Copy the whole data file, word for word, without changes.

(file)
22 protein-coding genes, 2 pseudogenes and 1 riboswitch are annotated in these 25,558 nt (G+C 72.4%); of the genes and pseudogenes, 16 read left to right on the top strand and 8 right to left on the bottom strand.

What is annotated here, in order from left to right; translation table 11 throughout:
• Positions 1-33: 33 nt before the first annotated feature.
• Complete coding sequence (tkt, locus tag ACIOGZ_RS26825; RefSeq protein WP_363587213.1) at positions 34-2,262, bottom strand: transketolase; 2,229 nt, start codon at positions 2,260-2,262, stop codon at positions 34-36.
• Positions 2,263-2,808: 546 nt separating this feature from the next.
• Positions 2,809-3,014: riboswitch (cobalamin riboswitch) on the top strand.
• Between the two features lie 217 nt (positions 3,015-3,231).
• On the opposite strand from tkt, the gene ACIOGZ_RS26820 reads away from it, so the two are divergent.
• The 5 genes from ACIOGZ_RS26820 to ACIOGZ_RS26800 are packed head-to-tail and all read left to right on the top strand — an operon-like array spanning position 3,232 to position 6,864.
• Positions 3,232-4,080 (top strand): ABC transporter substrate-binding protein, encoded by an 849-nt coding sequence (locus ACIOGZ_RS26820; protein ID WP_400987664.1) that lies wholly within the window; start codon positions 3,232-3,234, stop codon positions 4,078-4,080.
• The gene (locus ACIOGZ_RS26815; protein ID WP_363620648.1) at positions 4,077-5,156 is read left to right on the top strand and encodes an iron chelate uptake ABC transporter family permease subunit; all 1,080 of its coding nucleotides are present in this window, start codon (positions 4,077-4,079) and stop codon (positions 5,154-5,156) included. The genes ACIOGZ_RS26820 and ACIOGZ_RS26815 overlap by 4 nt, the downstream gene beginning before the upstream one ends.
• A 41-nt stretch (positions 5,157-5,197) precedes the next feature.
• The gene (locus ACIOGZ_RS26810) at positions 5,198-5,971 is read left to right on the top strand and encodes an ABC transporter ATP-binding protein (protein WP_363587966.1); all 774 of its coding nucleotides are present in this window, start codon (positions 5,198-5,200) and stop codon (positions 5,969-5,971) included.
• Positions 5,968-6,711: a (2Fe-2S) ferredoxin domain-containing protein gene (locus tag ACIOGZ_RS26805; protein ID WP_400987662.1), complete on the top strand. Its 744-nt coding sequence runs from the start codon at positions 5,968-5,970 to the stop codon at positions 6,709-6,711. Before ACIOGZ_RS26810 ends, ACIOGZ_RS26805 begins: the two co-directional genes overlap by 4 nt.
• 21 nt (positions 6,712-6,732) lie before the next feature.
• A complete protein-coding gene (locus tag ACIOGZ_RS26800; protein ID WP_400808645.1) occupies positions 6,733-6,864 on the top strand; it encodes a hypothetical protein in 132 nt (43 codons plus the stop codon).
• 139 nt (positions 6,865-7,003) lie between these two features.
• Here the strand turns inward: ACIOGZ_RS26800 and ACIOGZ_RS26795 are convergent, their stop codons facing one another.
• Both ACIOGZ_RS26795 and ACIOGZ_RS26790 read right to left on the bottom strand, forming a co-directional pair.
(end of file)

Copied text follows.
22 protein-coding genes, 2 pseudogenes and 1 riboswitch are annotated in these 25,558 nt (G+C 72.4%); of the genes and pseudogenes, 16 read left to right on the top strand and 8 right to left on the bottom strand.

What is annotated here, in order from left to right; translation table 11 throughout:
• Positions 1-33: 33 nt before the first annotated feature.
• Complete coding sequence (tkt, locus tag ACIOGZ_RS26825; RefSeq protein WP_363587213.1) at positions 34-2,262, bottom strand: transketolase; 2,229 nt, start codon at positions 2,260-2,262, stop codon at positions 34-36.
• Positions 2,263-2,808: 546 nt separating this feature from the next.
• Positions 2,809-3,014: riboswitch (cobalamin riboswitch) on the top strand.
• Between the two features lie 217 nt (positions 3,015-3,231).
• On the opposite strand from tkt, the gene ACIOGZ_RS26820 reads away from it, so the two are divergent.
• The 5 genes from ACIOGZ_RS26820 to ACIOGZ_RS26800 are packed head-to-tail and all read left to right on the top strand — an operon-like array spanning position 3,232 to position 6,864.
• Positions 3,232-4,080 (top strand): ABC transporter substrate-binding protein, encoded by an 849-nt coding sequence (locus ACIOGZ_RS26820; protein ID WP_400987664.1) that lies wholly within the window; start codon positions 3,232-3,234, stop codon positions 4,078-4,080.
• The gene (locus ACIOGZ_RS26815; protein ID WP_363620648.1) at positions 4,077-5,156 is read left to right on the top strand and encodes an iron chelate uptake ABC transporter family permease subunit; all 1,080 of its coding nucleotides are present in this window, start codon (positions 4,077-4,079) and stop codon (positions 5,154-5,156) included. The genes ACIOGZ_RS26820 and ACIOGZ_RS26815 overlap by 4 nt, the downstream gene beginning before the upstream one ends.
• A 41-nt stretch (positions 5,157-5,197) precedes the next feature.
• The gene (locus ACIOGZ_RS26810) at positions 5,198-5,971 is read left to right on the top strand and encodes an ABC transporter ATP-binding protein (protein WP_363587966.1); all 774 of its coding nucleotides are present in this window, start codon (positions 5,198-5,200) and stop codon (positions 5,969-5,971) included.
• Positions 5,968-6,711: a (2Fe-2S) ferredoxin domain-containing protein gene (locus tag ACIOGZ_RS26805; protein ID WP_400987662.1), complete on the top strand. Its 744-nt coding sequence runs from the start codon at positions 5,968-5,970 to the stop codon at positions 6,709-6,711. Before ACIOGZ_RS26810 ends, ACIOGZ_RS26805 begins: the two co-directional genes overlap by 4 nt.
• 21 nt (positions 6,712-6,732) lie before the next feature.
• A complete protein-coding gene (locus tag ACIOGZ_RS26800; protein ID WP_400808645.1) occupies positions 6,733-6,864 on the top strand; it encodes a hypothetical protein in 132 nt (43 codons plus the stop codon).
• 139 nt (positions 6,865-7,003) lie between these two features.
• Here the strand turns inward: ACIOGZ_RS26800 and ACIOGZ_RS26795 are convergent, their stop codons facing one another.
• Both ACIOGZ_RS26795 and ACIOGZ_RS26790 read right to left on the bottom strand, forming a co-directional pair.